By Russell Findlay and Susan Ripoll

The death of Darren Birt is one of more than 1000 cases in Scotland where no-one has been brought to justice.

Police Scotland files list at least 1112 homicides since 1960 as 'unresolved' - meaning the force believes they know who committed the crimes but no convictions have been achieved.

Just 60 of these cases are classed as 'unsolved' - meaning the identity of the perpetrators is unknown.

Darren's murder is considered unresolved. Three men were arrested and charged but the Crown Office dropped the prosecution.

Darren's father Brian Birt accuses the authorities of not doing enough to secure a conviction and lacking transparency in their decision making.

He believes the nature of his son's case meant that it did not receive adequate investigative resources.

Darren's death was reported by STV News in 2002 - but otherwise received little media attention with a total of four brief reports in local newspapers.

In an era before social media, there were no online pleas and tributes.

Brian believes this media and online vacuum contributed towards the allocation of resources to his son's case and is frustrated at the police's lack of public appeals in the following years.

His view is supported by David Moran, a former detective inspector with Police Scotland who worked on up to 100 murder cases during his career.

He said: "A case will attract media attention because it is of particular concern to the public.

"Once the media puts it out there the profile has risen and public fears are exacerbated. The police will put more resources into that sort of case.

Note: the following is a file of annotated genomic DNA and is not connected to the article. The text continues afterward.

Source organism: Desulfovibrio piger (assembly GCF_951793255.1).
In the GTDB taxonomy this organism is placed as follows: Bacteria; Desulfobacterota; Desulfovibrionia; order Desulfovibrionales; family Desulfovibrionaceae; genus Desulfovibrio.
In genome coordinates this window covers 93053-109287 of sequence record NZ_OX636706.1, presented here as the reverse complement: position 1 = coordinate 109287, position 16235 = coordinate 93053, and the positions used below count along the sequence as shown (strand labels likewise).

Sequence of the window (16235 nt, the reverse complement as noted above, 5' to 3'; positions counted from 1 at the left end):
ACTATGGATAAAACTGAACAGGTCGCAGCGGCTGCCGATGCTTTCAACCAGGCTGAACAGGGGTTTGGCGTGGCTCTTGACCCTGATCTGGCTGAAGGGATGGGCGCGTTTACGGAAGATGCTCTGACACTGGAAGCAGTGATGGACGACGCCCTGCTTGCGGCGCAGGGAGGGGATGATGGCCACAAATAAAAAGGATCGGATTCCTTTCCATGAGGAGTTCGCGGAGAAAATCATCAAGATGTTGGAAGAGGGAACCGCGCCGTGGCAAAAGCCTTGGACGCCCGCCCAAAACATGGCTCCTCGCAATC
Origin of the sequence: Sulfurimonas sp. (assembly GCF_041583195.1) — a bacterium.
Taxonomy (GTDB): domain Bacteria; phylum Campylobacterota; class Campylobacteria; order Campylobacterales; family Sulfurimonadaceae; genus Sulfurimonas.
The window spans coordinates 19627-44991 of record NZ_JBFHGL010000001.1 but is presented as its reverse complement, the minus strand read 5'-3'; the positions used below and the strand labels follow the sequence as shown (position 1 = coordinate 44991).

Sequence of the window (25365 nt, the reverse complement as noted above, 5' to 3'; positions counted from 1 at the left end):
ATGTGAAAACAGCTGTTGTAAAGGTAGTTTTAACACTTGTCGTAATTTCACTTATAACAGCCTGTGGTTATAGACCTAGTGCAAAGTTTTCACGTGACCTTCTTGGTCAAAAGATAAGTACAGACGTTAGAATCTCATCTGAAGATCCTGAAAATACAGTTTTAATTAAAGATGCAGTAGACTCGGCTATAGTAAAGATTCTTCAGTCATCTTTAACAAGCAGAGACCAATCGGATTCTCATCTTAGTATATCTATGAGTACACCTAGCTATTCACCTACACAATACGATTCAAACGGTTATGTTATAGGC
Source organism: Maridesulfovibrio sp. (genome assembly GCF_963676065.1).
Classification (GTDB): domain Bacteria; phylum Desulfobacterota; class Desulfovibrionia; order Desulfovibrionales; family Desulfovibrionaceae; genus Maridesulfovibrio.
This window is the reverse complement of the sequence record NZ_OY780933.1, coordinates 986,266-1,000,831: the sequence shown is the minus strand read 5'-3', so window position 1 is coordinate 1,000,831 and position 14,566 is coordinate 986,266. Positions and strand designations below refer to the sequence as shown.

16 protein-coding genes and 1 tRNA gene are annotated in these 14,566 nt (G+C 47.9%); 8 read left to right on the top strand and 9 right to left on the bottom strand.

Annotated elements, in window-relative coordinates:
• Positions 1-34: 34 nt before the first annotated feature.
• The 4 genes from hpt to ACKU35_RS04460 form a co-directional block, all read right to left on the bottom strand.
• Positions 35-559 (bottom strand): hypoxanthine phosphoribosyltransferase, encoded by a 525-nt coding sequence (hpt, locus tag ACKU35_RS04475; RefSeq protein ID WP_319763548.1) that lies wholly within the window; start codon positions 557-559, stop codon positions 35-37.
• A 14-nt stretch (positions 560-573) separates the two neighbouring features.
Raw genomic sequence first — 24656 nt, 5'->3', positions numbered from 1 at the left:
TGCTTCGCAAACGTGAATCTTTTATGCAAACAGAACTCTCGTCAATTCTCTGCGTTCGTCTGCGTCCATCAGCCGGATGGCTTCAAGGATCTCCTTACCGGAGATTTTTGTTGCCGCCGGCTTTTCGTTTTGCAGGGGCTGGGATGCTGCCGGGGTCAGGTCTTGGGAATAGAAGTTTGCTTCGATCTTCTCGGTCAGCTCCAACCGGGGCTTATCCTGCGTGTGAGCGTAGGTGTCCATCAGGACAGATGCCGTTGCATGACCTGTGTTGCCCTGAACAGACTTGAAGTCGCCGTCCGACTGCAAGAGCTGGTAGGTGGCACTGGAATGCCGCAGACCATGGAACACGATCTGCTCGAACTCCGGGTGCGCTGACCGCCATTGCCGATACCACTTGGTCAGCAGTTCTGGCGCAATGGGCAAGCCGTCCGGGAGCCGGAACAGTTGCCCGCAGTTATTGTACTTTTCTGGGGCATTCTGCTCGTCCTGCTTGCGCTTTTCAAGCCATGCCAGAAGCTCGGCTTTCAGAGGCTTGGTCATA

"Something like a child murder or a female who's abducted, cases of that nature will naturally attract media attention and both the categorisation of the murder inquiry and the amount of resources put into it will definitely be greater than a murder seen as straightforward to solve and of less public interest."

Scotland's homicide rate has seen a downward trend over the past two decades.

In 1998 there were 97, which rose to 119 the following year and in 2002 - the year Darren was killed - there were 127.

Only 2004/05 saw a greater number with 137 victims.

The most recent full year available - 2017/18 - saw 59 victims across Scotland.

According to Moran, the high number in 2002 inevitably put pressure on police time and budgets.

He said: "The resources required throughout Scotland, but particularly in Strathclyde where this murder happened and where the vast majority of these murders would have taken place, it really was a firefighting exercise at times with that volume.

"The murders were generally run by divisional CID, particularly the category C murders, and at times it was just one murder after another.

"The general work the CID would deal with on a day-to-day basis - attempted murders, serious assaults, housebreakings, frauds - that was all pushed aside when these murders happened.

"Where I worked in the north of Glasgow, we found ourselves at times inundated. It was a matter of let's get this one cleared up, we have a sufficiency of evidence, and move on to the next one.

"Did that mean that sometimes there was work that wasn't done as thoroughly as it could have been? Possibly.

"I'm not saying that was a regular occurrence but, yes, I would concede that perhaps some things could have got missed in that."

The veteran officer also believes the creation of dedicated Major Investigation Teams (MITs) and closer police liaison with Crown Office prosecutors has improved standards.

He said: "You had less people investigating many more murders. We're now down in the 50s for murders in the whole of Scotland.

"In the current day you have dedicated MITs which will deal with the majority of murders.

"There's a much more detailed and forensic approach. I'm not saying the murders in the past were incompetently dealt with, but things have moved on.

"Techniques and processes have moved on. You have the Crown with a well-organised homicide unit and taking much more involvement in the day-to-day running and direction of these inquiries and whether they think the police have done enough."

One rarely acknowledged issue which may not sit comfortably with the public, or with families like Darren's, is the perception that organised crime homicides can be allocated greater resources than others.